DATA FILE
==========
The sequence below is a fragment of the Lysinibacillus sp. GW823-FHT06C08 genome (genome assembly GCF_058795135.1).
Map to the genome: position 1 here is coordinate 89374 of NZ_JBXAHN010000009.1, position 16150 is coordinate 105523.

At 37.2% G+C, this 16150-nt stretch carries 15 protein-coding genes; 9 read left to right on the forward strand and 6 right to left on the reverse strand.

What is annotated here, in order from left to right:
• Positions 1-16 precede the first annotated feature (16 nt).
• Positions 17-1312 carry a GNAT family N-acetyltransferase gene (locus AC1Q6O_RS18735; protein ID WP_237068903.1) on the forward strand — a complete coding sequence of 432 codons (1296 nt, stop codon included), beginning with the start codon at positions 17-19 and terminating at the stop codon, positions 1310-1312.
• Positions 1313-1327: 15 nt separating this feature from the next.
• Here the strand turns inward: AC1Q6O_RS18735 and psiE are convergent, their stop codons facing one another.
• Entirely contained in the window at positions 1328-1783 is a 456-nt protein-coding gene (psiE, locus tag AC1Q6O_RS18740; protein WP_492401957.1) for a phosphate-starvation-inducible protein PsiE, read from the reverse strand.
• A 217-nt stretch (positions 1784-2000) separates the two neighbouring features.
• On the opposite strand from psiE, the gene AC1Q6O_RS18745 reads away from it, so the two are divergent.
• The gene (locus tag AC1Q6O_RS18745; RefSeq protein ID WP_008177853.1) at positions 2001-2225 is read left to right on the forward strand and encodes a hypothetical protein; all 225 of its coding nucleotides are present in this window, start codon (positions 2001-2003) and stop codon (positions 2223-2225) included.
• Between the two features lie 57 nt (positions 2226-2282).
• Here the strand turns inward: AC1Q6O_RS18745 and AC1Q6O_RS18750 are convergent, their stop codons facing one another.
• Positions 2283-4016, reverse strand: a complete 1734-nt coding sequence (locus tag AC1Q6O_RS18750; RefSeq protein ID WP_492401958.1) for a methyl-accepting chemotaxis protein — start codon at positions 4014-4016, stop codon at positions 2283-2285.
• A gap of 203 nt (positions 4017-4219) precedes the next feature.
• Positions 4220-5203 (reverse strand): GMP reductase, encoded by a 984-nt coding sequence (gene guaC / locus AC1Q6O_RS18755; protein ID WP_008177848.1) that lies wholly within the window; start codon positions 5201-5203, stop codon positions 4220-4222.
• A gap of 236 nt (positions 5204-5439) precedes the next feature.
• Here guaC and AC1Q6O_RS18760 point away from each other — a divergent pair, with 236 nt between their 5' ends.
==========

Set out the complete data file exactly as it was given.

The sequence below is a fragment of the Lysinibacillus sp. GW823-FHT06C08 genome (genome assembly GCF_058795135.1).
Map to the genome: position 1 here is coordinate 89374 of NZ_JBXAHN010000009.1, position 16150 is coordinate 105523.

At 37.2% G+C, this 16150-nt stretch carries 15 protein-coding genes; 9 read left to right on the forward strand and 6 right to left on the reverse strand.

What is annotated here, in order from left to right:
• Positions 1-16 precede the first annotated feature (16 nt).
• Positions 17-1312 carry a GNAT family N-acetyltransferase gene (locus AC1Q6O_RS18735; protein ID WP_237068903.1) on the forward strand — a complete coding sequence of 432 codons (1296 nt, stop codon included), beginning with the start codon at positions 17-19 and terminating at the stop codon, positions 1310-1312.
• Positions 1313-1327: 15 nt separating this feature from the next.
• Here the strand turns inward: AC1Q6O_RS18735 and psiE are convergent, their stop codons facing one another.
• Entirely contained in the window at positions 1328-1783 is a 456-nt protein-coding gene (psiE, locus tag AC1Q6O_RS18740; protein WP_492401957.1) for a phosphate-starvation-inducible protein PsiE, read from the reverse strand.
• A 217-nt stretch (positions 1784-2000) separates the two neighbouring features.
• On the opposite strand from psiE, the gene AC1Q6O_RS18745 reads away from it, so the two are divergent.
• The gene (locus tag AC1Q6O_RS18745; RefSeq protein ID WP_008177853.1) at positions 2001-2225 is read left to right on the forward strand and encodes a hypothetical protein; all 225 of its coding nucleotides are present in this window, start codon (positions 2001-2003) and stop codon (positions 2223-2225) included.
• Between the two features lie 57 nt (positions 2226-2282).
• Here the strand turns inward: AC1Q6O_RS18745 and AC1Q6O_RS18750 are convergent, their stop codons facing one another.
• Positions 2283-4016, reverse strand: a complete 1734-nt coding sequence (locus tag AC1Q6O_RS18750; RefSeq protein ID WP_492401958.1) for a methyl-accepting chemotaxis protein — start codon at positions 4014-4016, stop codon at positions 2283-2285.
• A gap of 203 nt (positions 4017-4219) precedes the next feature.
• Positions 4220-5203 (reverse strand): GMP reductase, encoded by a 984-nt coding sequence (gene guaC / locus AC1Q6O_RS18755; protein ID WP_008177848.1) that lies wholly within the window; start codon positions 5201-5203, stop codon positions 4220-4222.
• A gap of 236 nt (positions 5204-5439) precedes the next feature.
• Here guaC and AC1Q6O_RS18760 point away from each other — a divergent pair, with 236 nt between their 5' ends.